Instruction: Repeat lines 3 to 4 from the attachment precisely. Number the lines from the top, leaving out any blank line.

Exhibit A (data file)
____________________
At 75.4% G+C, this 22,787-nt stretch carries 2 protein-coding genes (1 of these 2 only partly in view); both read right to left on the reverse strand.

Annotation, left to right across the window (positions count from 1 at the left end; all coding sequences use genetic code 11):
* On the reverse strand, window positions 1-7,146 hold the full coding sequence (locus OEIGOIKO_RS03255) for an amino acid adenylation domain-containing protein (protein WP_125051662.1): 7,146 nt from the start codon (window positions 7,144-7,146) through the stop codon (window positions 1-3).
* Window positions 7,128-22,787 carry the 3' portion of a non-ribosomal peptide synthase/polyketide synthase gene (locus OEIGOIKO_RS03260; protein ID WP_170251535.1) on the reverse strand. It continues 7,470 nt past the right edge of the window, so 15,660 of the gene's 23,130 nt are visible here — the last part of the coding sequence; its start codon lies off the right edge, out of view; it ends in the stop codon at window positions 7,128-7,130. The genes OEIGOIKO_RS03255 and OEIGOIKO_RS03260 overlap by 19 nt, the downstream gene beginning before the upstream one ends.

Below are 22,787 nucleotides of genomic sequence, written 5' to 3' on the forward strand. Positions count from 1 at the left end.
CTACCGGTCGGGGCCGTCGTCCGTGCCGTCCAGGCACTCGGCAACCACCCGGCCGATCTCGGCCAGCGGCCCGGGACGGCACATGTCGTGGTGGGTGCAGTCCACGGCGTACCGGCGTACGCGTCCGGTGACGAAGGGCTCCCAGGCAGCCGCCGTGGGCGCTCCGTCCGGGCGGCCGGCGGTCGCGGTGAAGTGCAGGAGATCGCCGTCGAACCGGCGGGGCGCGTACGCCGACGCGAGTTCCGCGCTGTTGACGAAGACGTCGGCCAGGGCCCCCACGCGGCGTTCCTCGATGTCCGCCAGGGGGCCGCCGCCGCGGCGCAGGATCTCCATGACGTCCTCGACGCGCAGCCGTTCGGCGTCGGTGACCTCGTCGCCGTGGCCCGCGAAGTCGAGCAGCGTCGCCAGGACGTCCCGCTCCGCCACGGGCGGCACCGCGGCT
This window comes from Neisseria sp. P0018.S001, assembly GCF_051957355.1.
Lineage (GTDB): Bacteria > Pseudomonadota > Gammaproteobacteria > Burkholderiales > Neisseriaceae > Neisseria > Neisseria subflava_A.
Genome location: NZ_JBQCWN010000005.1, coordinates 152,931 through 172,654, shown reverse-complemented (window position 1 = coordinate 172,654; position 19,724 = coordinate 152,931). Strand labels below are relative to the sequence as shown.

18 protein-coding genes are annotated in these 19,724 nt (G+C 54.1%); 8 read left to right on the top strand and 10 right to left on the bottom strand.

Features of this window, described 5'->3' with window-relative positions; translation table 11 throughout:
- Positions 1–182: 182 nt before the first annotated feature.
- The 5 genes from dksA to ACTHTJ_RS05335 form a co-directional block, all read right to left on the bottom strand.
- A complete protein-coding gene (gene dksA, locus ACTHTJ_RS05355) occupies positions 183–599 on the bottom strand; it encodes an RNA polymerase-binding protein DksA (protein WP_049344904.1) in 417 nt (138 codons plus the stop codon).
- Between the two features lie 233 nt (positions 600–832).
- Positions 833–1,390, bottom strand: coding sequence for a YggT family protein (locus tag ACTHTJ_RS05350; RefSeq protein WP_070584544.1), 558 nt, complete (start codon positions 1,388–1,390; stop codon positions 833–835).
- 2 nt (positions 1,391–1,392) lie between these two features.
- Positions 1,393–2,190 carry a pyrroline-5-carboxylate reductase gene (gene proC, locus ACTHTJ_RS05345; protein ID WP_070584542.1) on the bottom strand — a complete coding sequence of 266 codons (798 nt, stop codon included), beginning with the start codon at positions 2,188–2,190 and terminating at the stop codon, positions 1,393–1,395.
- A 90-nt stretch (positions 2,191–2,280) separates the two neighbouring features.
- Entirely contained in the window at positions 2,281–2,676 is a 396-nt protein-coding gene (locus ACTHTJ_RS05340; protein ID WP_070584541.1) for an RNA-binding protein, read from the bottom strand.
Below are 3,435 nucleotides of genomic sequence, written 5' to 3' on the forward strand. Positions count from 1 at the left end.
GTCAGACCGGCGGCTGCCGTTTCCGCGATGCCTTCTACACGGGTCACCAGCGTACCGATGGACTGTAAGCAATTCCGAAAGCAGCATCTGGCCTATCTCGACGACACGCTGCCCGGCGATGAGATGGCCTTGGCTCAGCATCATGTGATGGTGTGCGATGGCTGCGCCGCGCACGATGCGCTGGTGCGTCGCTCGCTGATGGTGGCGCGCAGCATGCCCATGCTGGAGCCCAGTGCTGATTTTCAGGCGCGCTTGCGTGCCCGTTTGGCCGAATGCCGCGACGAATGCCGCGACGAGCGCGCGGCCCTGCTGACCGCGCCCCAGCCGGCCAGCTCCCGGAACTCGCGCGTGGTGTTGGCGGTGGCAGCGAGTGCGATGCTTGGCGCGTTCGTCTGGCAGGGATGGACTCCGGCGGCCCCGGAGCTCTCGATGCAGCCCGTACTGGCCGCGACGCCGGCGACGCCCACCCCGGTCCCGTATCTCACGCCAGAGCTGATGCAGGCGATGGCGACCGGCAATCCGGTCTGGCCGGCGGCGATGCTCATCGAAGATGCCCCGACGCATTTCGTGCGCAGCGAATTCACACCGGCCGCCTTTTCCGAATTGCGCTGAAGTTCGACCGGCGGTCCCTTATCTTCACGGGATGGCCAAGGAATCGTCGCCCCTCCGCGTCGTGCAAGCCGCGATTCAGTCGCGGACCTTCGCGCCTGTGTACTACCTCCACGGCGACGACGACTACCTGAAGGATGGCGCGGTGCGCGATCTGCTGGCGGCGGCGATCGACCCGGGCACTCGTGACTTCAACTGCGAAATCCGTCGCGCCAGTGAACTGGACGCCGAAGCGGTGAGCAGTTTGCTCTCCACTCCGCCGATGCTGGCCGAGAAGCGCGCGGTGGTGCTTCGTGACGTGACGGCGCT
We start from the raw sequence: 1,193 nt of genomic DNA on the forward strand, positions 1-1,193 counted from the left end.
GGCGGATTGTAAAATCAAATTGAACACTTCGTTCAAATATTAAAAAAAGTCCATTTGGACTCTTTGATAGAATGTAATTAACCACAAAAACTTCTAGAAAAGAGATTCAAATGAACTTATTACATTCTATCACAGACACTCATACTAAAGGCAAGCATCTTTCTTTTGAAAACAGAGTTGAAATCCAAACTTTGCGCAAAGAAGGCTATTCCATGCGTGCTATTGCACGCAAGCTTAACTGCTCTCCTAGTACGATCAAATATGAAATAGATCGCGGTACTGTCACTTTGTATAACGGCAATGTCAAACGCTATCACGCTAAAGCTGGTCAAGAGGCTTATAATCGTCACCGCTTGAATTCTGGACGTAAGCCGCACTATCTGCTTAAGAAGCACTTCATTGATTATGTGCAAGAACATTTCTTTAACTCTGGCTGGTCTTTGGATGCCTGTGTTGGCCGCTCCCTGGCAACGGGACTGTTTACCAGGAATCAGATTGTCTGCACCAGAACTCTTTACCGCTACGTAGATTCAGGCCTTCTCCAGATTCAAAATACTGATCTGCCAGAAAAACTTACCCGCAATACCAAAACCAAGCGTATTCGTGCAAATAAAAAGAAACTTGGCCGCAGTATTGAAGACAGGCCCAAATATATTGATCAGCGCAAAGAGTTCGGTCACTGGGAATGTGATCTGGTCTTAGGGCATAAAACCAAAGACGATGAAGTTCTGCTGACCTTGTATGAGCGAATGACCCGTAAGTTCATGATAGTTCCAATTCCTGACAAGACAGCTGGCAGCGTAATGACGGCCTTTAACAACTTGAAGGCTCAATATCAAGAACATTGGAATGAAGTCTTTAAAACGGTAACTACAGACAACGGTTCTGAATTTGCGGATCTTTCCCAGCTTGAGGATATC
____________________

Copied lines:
* On the reverse strand, window positions 1-7,146 hold the full coding sequence (locus OEIGOIKO_RS03255) for an amino acid adenylation domain-containing protein (protein WP_125051662.1): 7,146 nt from the start codon (window positions 7,144-7,146) through the stop codon (window positions 1-3).
* Window positions 7,128-22,787 carry the 3' portion of a non-ribosomal peptide synthase/polyketide synthase gene (locus OEIGOIKO_RS03260; protein ID WP_170251535.1) on the reverse strand. It continues 7,470 nt past the right edge of the window, so 15,660 of the gene's 23,130 nt are visible here — the last part of the coding sequence; its start codon lies off the right edge, out of view; it ends in the stop codon at window positions 7,128-7,130. The genes OEIGOIKO_RS03255 and OEIGOIKO_RS03260 overlap by 19 nt, the downstream gene beginning before the upstream one ends.